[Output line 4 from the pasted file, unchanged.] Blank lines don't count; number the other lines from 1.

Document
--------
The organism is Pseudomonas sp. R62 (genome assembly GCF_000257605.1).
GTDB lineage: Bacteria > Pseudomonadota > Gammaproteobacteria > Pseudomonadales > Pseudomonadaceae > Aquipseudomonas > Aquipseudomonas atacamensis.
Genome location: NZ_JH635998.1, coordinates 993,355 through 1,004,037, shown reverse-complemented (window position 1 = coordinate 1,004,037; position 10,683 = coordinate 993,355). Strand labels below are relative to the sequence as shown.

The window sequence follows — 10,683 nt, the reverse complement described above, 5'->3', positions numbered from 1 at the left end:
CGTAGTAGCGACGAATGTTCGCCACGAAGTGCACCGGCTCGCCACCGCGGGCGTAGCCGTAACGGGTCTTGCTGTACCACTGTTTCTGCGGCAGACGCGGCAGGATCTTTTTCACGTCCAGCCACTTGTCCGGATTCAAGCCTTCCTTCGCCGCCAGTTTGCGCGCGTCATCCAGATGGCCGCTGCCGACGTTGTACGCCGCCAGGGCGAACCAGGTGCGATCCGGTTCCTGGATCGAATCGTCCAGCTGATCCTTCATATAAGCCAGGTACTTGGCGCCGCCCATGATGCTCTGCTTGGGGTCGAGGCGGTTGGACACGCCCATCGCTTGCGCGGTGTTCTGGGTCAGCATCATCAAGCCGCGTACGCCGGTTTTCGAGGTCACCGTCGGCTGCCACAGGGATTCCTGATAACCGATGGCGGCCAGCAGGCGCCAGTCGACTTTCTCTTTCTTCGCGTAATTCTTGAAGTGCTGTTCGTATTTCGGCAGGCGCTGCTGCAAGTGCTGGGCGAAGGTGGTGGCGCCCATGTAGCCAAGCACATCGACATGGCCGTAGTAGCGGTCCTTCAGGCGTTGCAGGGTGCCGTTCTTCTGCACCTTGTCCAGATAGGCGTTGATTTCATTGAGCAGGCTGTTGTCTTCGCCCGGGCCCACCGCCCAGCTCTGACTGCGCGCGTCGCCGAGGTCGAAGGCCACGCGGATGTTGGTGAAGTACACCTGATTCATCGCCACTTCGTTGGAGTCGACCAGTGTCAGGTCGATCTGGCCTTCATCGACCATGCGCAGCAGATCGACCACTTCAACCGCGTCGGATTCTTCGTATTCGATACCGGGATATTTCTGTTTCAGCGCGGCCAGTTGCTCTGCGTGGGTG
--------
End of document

The window sequence follows — 10,683 nt, the reverse complement described above, 5'->3', positions numbered from 1 at the left end: